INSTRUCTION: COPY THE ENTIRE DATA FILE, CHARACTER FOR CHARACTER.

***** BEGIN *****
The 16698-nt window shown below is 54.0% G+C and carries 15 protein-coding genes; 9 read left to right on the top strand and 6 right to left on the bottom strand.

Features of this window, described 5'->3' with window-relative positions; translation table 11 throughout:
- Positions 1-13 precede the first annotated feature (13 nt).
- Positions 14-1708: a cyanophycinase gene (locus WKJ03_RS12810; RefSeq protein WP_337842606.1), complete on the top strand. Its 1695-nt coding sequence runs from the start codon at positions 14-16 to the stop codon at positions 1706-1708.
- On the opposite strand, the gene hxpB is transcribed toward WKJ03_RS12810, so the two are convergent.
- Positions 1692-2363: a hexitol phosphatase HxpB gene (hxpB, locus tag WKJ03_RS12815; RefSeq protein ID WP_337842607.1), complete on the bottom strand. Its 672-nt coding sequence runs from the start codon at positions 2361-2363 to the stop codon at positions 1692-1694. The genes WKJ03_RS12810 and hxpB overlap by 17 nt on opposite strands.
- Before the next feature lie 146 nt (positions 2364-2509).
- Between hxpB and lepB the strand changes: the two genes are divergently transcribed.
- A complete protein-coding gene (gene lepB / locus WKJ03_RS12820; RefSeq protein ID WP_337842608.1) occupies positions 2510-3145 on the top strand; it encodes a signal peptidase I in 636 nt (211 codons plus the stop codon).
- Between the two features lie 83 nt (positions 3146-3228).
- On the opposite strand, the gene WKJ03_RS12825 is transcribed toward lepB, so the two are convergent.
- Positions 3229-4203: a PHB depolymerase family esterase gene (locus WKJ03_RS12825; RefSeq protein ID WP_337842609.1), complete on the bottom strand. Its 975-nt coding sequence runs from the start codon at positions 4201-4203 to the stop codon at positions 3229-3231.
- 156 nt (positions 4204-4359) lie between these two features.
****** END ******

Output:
The 16698-nt window shown below is 54.0% G+C and carries 15 protein-coding genes; 9 read left to right on the top strand and 6 right to left on the bottom strand.

Features of this window, described 5'->3' with window-relative positions; translation table 11 throughout:
- Positions 1-13 precede the first annotated feature (13 nt).
- Positions 14-1708: a cyanophycinase gene (locus WKJ03_RS12810; RefSeq protein WP_337842606.1), complete on the top strand. Its 1695-nt coding sequence runs from the start codon at positions 14-16 to the stop codon at positions 1706-1708.
- On the opposite strand, the gene hxpB is transcribed toward WKJ03_RS12810, so the two are convergent.
- Positions 1692-2363: a hexitol phosphatase HxpB gene (hxpB, locus tag WKJ03_RS12815; RefSeq protein ID WP_337842607.1), complete on the bottom strand. Its 672-nt coding sequence runs from the start codon at positions 2361-2363 to the stop codon at positions 1692-1694. The genes WKJ03_RS12810 and hxpB overlap by 17 nt on opposite strands.
- Before the next feature lie 146 nt (positions 2364-2509).
- Between hxpB and lepB the strand changes: the two genes are divergently transcribed.
- A complete protein-coding gene (gene lepB / locus WKJ03_RS12820; RefSeq protein ID WP_337842608.1) occupies positions 2510-3145 on the top strand; it encodes a signal peptidase I in 636 nt (211 codons plus the stop codon).
- Between the two features lie 83 nt (positions 3146-3228).
- On the opposite strand, the gene WKJ03_RS12825 is transcribed toward lepB, so the two are convergent.
- Positions 3229-4203: a PHB depolymerase family esterase gene (locus WKJ03_RS12825; RefSeq protein ID WP_337842609.1), complete on the bottom strand. Its 975-nt coding sequence runs from the start codon at positions 4201-4203 to the stop codon at positions 3229-3231.
- 156 nt (positions 4204-4359) lie between these two features.